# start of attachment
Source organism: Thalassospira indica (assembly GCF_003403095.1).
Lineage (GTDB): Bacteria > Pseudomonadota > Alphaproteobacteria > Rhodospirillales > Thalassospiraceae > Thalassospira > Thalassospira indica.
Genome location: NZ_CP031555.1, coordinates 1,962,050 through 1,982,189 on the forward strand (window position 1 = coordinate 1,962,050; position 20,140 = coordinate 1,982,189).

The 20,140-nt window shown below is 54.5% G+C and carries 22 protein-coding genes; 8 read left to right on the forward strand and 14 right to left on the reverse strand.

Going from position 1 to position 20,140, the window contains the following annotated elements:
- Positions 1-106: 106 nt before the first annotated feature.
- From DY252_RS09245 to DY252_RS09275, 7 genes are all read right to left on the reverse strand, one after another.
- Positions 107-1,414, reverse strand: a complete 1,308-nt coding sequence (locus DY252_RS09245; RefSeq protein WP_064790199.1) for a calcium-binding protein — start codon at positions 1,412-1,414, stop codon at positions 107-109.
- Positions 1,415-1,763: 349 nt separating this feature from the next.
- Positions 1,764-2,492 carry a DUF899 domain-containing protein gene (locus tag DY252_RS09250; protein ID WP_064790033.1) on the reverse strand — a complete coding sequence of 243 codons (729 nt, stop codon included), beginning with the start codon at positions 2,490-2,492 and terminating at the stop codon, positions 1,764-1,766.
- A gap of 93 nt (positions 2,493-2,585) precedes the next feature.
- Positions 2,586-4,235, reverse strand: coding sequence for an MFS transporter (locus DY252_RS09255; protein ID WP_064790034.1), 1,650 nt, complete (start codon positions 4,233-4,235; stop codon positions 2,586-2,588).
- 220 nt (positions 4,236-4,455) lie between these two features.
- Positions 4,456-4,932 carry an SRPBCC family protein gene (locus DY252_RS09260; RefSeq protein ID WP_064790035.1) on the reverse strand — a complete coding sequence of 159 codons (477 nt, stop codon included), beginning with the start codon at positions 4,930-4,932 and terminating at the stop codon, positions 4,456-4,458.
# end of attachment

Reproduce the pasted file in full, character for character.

Source organism: Thalassospira indica (assembly GCF_003403095.1).
Lineage (GTDB): Bacteria > Pseudomonadota > Alphaproteobacteria > Rhodospirillales > Thalassospiraceae > Thalassospira > Thalassospira indica.
Genome location: NZ_CP031555.1, coordinates 1,962,050 through 1,982,189 on the forward strand (window position 1 = coordinate 1,962,050; position 20,140 = coordinate 1,982,189).

The 20,140-nt window shown below is 54.5% G+C and carries 22 protein-coding genes; 8 read left to right on the forward strand and 14 right to left on the reverse strand.

Going from position 1 to position 20,140, the window contains the following annotated elements:
- Positions 1-106: 106 nt before the first annotated feature.
- From DY252_RS09245 to DY252_RS09275, 7 genes are all read right to left on the reverse strand, one after another.
- Positions 107-1,414, reverse strand: a complete 1,308-nt coding sequence (locus DY252_RS09245; RefSeq protein WP_064790199.1) for a calcium-binding protein — start codon at positions 1,412-1,414, stop codon at positions 107-109.
- Positions 1,415-1,763: 349 nt separating this feature from the next.
- Positions 1,764-2,492 carry a DUF899 domain-containing protein gene (locus tag DY252_RS09250; protein ID WP_064790033.1) on the reverse strand — a complete coding sequence of 243 codons (729 nt, stop codon included), beginning with the start codon at positions 2,490-2,492 and terminating at the stop codon, positions 1,764-1,766.
- A gap of 93 nt (positions 2,493-2,585) precedes the next feature.
- Positions 2,586-4,235, reverse strand: coding sequence for an MFS transporter (locus DY252_RS09255; protein ID WP_064790034.1), 1,650 nt, complete (start codon positions 4,233-4,235; stop codon positions 2,586-2,588).
- 220 nt (positions 4,236-4,455) lie between these two features.
- Positions 4,456-4,932 carry an SRPBCC family protein gene (locus DY252_RS09260; RefSeq protein ID WP_064790035.1) on the reverse strand — a complete coding sequence of 159 codons (477 nt, stop codon included), beginning with the start codon at positions 4,930-4,932 and terminating at the stop codon, positions 4,456-4,458.